24 Feb 2010
Shire Provides Update on Biologics License Application (BLA) Filing for REPLAGAL® (agalsidase alfa) with the U.S. Food and Drug Administration (FDA)
Cambridge, Massachusetts, US – February 24, 2010 – Shire plc (LSE: SHP, NASDAQ: SHPGY), the global specialty biopharmaceutical company, announces it has received Fast Track designation from the FDA for REPLAGAL® (agalsidase alfa), its enzyme replacement therapy for Fabry disease.
Shire filed a BLA for REPLAGAL in December 2009. The FDA requested additional human pharmacokinetic data to confirm comparability between product that was manufactured in roller bottles, and that which is manufactured in bioreactors. Product made by the bioreactor process is already approved for commercial use in the European Union as well as a number of other countries.
As a result of this request, Shire withdrew its December BLA filing, and, at the suggestion of the FDA, requested and received Fast Track designation. Shire will immediately initiate the rolling submission of the REPLAGAL BLA, and will submit the requested pharmacokinetic data around mid-year.
Fast Track designation is an FDA-approved process that facilitates the development and expedites the review of drugs to treat serious diseases and fill an unmet medical need with the goal of getting important new treatments to patients earlier. This process allows a company to file the sections of the BLA as they become available instead of filing all the sections at once. It also enables the agency to commence its review and proceed on a rolling basis as the additional sections are completed and submitted for review.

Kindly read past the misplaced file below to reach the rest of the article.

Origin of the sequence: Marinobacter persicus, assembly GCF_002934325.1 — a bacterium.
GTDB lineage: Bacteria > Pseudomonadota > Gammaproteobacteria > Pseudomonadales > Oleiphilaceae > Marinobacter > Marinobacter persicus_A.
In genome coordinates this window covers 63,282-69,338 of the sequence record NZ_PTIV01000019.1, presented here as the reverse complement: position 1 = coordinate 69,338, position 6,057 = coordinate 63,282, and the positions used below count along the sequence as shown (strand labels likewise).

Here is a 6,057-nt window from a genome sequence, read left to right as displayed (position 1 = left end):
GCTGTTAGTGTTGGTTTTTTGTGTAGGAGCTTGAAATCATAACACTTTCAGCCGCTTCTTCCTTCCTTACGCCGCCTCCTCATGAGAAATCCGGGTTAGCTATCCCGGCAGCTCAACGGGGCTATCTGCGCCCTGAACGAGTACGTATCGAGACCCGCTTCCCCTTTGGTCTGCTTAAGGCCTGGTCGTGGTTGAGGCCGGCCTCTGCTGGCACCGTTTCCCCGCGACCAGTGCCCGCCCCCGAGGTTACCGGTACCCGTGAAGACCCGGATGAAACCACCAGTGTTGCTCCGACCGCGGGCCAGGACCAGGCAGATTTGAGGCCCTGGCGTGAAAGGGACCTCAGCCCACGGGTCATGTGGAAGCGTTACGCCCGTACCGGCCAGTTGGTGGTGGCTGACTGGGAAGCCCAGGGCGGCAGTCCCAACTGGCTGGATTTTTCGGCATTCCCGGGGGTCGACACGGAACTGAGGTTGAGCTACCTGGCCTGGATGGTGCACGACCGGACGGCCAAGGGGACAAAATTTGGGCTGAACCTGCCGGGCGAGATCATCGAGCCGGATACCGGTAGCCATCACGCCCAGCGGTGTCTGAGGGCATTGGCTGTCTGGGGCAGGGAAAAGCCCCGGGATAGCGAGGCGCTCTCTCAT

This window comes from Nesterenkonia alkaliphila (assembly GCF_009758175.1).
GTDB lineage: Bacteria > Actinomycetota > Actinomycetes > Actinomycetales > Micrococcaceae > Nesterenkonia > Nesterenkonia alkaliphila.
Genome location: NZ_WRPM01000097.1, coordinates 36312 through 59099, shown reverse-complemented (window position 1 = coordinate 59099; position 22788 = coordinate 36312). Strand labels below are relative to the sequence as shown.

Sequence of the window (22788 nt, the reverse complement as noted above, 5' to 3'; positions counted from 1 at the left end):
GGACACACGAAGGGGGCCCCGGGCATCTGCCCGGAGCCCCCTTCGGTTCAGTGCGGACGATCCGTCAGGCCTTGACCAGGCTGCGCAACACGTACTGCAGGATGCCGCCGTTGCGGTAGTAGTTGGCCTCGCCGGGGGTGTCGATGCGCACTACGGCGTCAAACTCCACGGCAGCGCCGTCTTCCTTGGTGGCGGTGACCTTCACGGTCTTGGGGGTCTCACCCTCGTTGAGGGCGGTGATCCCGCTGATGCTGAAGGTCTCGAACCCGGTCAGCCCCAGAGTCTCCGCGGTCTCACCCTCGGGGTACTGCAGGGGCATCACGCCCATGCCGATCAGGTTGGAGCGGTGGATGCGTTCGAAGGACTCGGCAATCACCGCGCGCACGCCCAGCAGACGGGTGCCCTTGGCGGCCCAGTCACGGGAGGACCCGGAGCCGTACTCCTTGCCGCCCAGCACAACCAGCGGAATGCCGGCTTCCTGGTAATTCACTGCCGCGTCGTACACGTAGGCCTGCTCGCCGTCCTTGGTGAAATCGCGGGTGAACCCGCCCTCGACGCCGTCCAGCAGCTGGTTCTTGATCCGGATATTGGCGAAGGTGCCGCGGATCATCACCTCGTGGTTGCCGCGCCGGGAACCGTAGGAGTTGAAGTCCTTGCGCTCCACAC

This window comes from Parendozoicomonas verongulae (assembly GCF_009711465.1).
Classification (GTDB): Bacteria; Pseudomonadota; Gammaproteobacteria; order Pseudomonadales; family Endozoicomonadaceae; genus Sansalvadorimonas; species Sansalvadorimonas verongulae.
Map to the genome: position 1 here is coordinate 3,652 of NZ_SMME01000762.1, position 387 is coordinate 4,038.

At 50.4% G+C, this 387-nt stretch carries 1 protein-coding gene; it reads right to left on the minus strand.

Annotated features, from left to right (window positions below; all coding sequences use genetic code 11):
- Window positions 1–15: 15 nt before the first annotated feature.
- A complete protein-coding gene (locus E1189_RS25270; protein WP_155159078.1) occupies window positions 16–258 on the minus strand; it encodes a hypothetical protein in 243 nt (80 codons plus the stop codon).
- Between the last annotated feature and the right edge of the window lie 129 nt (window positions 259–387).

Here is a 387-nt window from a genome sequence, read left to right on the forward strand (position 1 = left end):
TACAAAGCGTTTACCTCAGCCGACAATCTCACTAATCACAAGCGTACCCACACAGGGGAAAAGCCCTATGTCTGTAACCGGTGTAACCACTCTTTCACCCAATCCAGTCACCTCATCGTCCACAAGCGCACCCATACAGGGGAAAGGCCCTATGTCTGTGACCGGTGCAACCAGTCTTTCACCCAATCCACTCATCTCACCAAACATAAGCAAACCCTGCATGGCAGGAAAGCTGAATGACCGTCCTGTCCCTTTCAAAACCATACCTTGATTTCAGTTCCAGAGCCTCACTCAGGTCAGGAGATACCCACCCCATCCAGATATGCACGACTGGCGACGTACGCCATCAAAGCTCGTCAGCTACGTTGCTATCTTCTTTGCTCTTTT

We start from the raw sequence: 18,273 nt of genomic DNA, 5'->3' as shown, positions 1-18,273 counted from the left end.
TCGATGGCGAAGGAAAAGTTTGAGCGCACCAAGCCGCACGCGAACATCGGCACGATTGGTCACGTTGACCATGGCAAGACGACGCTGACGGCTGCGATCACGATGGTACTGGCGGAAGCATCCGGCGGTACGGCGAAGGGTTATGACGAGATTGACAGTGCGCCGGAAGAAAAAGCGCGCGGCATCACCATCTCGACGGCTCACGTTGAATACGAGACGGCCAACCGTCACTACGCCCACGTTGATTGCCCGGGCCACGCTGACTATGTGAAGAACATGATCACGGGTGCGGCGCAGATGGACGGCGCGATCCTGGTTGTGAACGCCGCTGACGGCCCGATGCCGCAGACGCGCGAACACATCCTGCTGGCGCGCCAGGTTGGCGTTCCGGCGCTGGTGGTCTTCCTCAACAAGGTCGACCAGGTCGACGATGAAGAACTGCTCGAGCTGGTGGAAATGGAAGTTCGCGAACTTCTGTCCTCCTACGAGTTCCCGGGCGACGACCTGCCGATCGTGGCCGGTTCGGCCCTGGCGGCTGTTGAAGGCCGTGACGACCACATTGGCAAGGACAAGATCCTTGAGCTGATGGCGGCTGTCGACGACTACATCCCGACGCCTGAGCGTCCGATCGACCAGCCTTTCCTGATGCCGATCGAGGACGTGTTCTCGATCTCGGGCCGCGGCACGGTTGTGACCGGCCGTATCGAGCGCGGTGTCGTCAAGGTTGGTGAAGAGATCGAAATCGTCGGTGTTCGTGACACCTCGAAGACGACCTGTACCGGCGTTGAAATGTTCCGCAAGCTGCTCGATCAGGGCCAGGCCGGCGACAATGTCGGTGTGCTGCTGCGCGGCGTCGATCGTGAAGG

“We will continue to work closely with the FDA in the coming months on the rolling BLA submission for REPLAGAL, “said Sylvie Grégoire, President, Shire Human Genetic Therapies. “We remain committed to continuing to provide Fabry patients in the United States with REPLAGAL under the treatment protocol.”
REPLAGAL is currently approved for the treatment of Fabry disease in 45 countries and has been available to U.S. patients since December 2009 under an FDA-approved treatment protocol filed at the request of FDA. The REPLAGAL early access program was put in place as a result of the supply disruption of the only currently marketed treatment for Fabry disease in the U.S.
Financial guidance for 2010 provided in Shire’s year-end results press release and earnings call on February 19, 2010 remains unchanged.
About REPLAGAL® (agalsidase alfa)
REPLAGAL is a human form of enzyme alpha-galactosidase A (a-Gal A) manufactured in a human cell line by gene activation. REPLAGAL is approved in 45 countries worldwide. REPLAGAL is not currently approved for commercial sale in the U.S.
REPLAGAL is the only human-cell-line-derived form of enzyme replacement therapy (ERT) that is indicated for the long-term treatment of patients with a confirmed diagnosis of Fabry disease (α-galactosidase A deficiency).
About Fabry disease
Fabry disease is a lysosomal storage disorder (LSD) that interferes with the body’s ability to break down a specific fatty substance (globotriaosylceramide or Gb3) which accumulates within the body due to deficiency of a specific enzyme (α-galactosidase A).
Fabry disease affects both males and females and can present with a number of signs or symptoms of variable degree, such as cardiovascular and/or renal dysfunction, intense or burning pain, heat intolerance, skin lesions, gastrointestinal complaints, hearing loss, and ocular problems.